A wartime-style economy is often cited as a potential path towards meeting our international carbon emissions agreements. In debates about the fashion industry, the idea of a shift as radical as the one that took place in the second world war is frequently mooted in conversations about sustainability.
Clearly this is a problematic comparison. It is important not to romanticise the violence of war or glamorise the reality of political states of emergency. But there is a reason the idea keeps being raised. The war is the most recent time in which the economy was overhauled in the face of an existential threat. It is the closest demonstration we have that quick, radical change is possible if we all come together.
Clothing was rationed then – a system that changed consumption habits and helped to keep precious materials for use in the war effort. This did not actually mean the end of variety, or creativity. There were varying qualities of clothing still available at different price points and design was cleverly rethought to minimise waste. Uniforms were made without covered button plackets; pleats were removed from pockets to save on cloth; double cuffs, trouser turn-ups and elastic waistbands were abolished. Utility became desirable, with garments produced by top designers and endorsed by celebrities, and clothes generally became more practical.
“Make do and mend” was a cultural effort by government to encourage people to fix clothing or modify it to make it feel new. Dressmaking and pattern-cutting lessons built up skills and many made their own clothes to save on coupons. Knitting took off as a practical pastime and jewellery was made out of reclaimed and unusual materials. Clothing exchanges took place via the Women’s Voluntary Service and an independent points system enabled swappers to claim the value back at another time. This was especially helpful for those with growing children to dress.
Rental, swapping, sewing clubs and upcycling are being widely explored at the moment, too. All could be seen as a revival of wartime principles and ideas. But the key difference is that in the second world war there was such a need to meticulously plan. The dominant mode of shopping was to seek out clothing based on needs, not wants, and on a sense of duty to the future.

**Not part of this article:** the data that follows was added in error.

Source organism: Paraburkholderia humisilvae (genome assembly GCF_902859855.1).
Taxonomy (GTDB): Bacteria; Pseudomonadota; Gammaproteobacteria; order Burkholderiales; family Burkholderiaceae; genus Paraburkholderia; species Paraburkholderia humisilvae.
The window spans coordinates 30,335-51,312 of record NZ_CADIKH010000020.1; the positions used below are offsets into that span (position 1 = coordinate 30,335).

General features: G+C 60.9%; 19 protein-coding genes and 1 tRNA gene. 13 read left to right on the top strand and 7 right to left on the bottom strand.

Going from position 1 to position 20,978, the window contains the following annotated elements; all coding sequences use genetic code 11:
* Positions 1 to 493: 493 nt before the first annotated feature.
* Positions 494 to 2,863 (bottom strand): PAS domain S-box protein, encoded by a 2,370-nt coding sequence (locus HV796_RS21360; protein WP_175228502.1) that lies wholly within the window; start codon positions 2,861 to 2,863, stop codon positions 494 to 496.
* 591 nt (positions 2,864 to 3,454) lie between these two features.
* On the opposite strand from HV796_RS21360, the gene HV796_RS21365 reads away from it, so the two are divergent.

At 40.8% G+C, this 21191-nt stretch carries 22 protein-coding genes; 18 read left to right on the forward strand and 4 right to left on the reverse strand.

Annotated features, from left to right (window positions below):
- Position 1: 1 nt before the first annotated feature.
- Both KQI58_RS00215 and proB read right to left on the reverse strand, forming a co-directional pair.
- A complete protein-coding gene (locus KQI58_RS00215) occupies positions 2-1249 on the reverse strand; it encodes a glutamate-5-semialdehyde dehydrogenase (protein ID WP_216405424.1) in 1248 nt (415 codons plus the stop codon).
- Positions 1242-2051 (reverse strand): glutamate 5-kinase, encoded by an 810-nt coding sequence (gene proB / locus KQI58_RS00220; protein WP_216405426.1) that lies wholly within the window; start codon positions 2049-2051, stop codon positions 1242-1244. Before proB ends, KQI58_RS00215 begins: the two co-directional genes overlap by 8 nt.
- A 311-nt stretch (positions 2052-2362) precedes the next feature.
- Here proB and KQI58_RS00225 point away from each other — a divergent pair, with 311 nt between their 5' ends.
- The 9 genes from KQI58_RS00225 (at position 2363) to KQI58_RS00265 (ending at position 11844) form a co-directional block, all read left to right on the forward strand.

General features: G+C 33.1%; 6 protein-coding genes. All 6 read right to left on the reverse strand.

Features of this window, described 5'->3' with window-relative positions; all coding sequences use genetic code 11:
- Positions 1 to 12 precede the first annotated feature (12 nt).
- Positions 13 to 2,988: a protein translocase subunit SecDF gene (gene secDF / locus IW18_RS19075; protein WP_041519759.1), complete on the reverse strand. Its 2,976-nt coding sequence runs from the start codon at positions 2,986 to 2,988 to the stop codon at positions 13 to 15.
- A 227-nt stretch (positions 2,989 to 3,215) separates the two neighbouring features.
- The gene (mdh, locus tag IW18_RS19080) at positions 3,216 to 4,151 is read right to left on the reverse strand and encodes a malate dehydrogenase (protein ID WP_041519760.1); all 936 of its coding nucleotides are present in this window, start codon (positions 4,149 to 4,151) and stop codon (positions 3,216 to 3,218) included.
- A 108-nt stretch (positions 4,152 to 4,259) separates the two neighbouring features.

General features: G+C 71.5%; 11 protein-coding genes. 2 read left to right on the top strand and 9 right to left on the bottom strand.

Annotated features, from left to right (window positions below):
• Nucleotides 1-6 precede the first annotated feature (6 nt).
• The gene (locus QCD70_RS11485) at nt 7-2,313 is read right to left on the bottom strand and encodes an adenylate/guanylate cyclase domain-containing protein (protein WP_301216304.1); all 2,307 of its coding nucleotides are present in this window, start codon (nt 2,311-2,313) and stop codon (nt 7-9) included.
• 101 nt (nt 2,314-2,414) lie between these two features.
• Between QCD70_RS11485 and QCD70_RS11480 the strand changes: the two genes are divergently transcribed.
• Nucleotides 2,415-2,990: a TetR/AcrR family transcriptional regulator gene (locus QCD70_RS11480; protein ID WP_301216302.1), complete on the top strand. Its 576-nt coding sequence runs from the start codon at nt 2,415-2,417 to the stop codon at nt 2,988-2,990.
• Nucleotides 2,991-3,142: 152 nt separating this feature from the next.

A return to rationing now would feel very alien in a neoliberal age, when our sense of freedom is so closely tied up with our freedom to shop. But it makes an interesting thought experiment. It opens up the idea of government intervention beyond the go-to suggestion of a levy on clothes, which has so far failed to pass through parliament. What if, for example, we could buy only a certain amount of new clothing – and then buy as much secondhand as we wanted? What if we got a tax break for ethical shopping – just as in Scandinavia the government gives a tax break to repair shops? What else can we think of?
As one of Extinction Rebellion’s founding members – and as someone who has worked for years in fashion – I was involved in the protests this London fashion week and last, arguing that it should be replaced with a platform talking about how to rapidly overhaul the industry’s practices. I still believe this should happen. Change is coming for the fashion industry whether we like it or not and, for me, it needs to come from within.
Radical ideas are needed, with a focus on justice for workers as our industry transitions. We have agreed to climate targets – but we have no roadmap to meet them. Despite lots of creative talent in the fashion industry, the biggest companies are failing to show urgency, bravery or leadership.
Now, as we accept that we are in a new, long-term, state of grief and emergency, we need to find cultural alignment around meaningful purpose. We need to find a new business model and we need to change together. The fashion industry is a powerful cultural force and with that comes great responsibility. It’s time to overcome elitism and division, and reimagine culture with empathy at its centre.
As told to Hannah Marriott